Wednesday, November 30, 2022

So Much For The Iran Nuclear Deal

 Sorry you have not seen me here for awhile. My laptop on which I am able to post here was out of commission, but now has been fixed.

Well, it was not the US beating Iran in the World Cup. It is that the Europeans, especially the British, French, and Germans, have had it with Iran over the combination of their bloody attempts to suppress the ongoing demonstrations over the law that women must wear the hijab, as well as Iran's overt supplying of Russia with drones to attack Ukraine. They have now come to oppose further negotiations with Iran over the JCPOA nuclear deal.  I do not see this changing barring major changes in the current situation.

Frankly, I think the leaders in Iran could just bend on this hijab law. Heck, it is not something in the Qur'an. But an Iranian friend of mine says they view this as a slippery slope situation. If they give on that, then they will just lose total control.

I think Biden could have just gone back in to the deal when he first got in to office, although there were some details that needed to be straightened out, given that the Iranians had also eventually gotten out of compliance. But I think it could have been done, with Biden being too cautious and looking over his shoulder at Congress. Once they got in to dragged out negotiations it just all went to heck, never could pin it down.

Of course, the underlying problem goes back to Trump withdrawing from the deal when Iran was adhering to it. He claimed he would get a better one, but, of course, did not do so.  The upshot was the replacement of the more moderate government with the current hardliners who are convinced they cannot get rid of their silly hijab law.  Bah!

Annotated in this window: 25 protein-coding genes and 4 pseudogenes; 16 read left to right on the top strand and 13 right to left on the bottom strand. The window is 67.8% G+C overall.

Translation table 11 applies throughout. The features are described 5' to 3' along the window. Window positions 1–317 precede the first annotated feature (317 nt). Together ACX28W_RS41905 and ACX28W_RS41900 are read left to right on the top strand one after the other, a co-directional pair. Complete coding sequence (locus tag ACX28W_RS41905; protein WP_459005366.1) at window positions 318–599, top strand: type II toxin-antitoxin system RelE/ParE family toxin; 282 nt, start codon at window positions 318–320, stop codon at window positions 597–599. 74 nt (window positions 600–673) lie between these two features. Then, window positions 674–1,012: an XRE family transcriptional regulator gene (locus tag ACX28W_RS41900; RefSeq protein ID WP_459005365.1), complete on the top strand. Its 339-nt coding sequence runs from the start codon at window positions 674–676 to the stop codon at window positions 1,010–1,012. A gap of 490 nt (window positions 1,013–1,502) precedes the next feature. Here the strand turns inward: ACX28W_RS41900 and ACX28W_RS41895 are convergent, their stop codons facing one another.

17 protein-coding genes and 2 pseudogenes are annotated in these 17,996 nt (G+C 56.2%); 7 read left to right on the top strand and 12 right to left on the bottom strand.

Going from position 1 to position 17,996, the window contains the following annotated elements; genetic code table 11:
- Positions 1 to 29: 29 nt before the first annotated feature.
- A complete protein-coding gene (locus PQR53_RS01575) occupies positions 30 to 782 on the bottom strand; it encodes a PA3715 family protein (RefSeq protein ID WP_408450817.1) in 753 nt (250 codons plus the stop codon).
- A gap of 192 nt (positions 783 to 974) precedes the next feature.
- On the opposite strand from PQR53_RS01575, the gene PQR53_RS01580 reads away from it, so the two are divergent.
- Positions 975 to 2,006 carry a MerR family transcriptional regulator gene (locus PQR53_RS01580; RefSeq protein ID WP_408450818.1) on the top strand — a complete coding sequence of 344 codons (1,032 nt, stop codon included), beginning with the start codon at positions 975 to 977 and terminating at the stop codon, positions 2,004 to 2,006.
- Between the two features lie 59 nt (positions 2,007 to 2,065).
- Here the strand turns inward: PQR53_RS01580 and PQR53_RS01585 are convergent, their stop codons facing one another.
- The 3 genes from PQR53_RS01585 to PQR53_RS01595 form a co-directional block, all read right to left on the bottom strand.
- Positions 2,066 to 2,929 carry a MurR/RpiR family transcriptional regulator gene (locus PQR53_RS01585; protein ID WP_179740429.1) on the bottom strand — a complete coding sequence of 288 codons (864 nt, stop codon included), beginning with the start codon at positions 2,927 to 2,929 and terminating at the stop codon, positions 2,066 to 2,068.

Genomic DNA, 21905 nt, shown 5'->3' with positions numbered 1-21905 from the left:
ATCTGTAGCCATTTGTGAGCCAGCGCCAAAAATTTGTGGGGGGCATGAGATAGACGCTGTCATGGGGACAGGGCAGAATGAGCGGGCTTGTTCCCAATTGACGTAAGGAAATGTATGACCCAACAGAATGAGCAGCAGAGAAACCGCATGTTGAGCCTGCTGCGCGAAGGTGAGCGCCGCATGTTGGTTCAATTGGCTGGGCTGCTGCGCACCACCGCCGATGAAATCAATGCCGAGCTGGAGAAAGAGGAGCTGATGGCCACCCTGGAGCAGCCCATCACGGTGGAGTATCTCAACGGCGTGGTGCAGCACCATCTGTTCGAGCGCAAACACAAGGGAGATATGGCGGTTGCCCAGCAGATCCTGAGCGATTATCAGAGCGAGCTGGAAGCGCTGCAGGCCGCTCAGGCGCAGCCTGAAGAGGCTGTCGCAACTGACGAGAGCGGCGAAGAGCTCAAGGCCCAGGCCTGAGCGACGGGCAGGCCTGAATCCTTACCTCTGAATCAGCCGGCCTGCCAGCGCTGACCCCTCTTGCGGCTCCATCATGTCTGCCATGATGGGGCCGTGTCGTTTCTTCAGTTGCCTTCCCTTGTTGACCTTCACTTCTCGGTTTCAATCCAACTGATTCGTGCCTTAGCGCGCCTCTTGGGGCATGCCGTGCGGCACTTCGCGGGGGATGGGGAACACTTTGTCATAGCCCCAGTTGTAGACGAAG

Barkley Rosser

Sunday, November 20, 2022

The Anti-Racism of Fools

Antisemitism has long been intermingled with movements against injustice and elite control.  This is because the most widespread image in the mind of antisemites is the existence of a secretive cabal of Jews who control global finance and promote liberal-sounding ideas only because it serves their nefarious goals.  Hatred of Jews therefore deflects radical inclinations that might otherwise fuel movements against real domination.  This understanding was summed up in the expression that “antisemitism is the socialism of fools”, often voiced in socialist circles in the nineteenth and twentieth centuries.

Now that class is no longer regarded as the ur-oppression from which all others stem, new reservoirs of fools can be tapped to keep antisemitism in business.  This is apparent in the ongoing wave of anti-Jewish bigotry that masks itself as anti-racism.  Ye and Kyrie Irving are relatively easy examples to point to, since their foolishness is on display.  But even a much cleverer Dave Chappelle illustrates the anti-racism of fools trope.  Watch his recent SNL monologue closely, and you can see all the elements there—not only the winking references to Jewish collusion and control, but also the way sly attacks on Jews become a substitute for identifying and challenging the control of cultural institutions, and most of the rest of America, by the ultra-rich, who, for historical reasons, are nearly entirely white.  Like, why should the livelihood of any artist, which of course includes satirists, depend on patronage by corporate moguls?  The fool part is thinking you’ve pinpointed the problem by fantasizing about a conspiracy of Jewish moguls.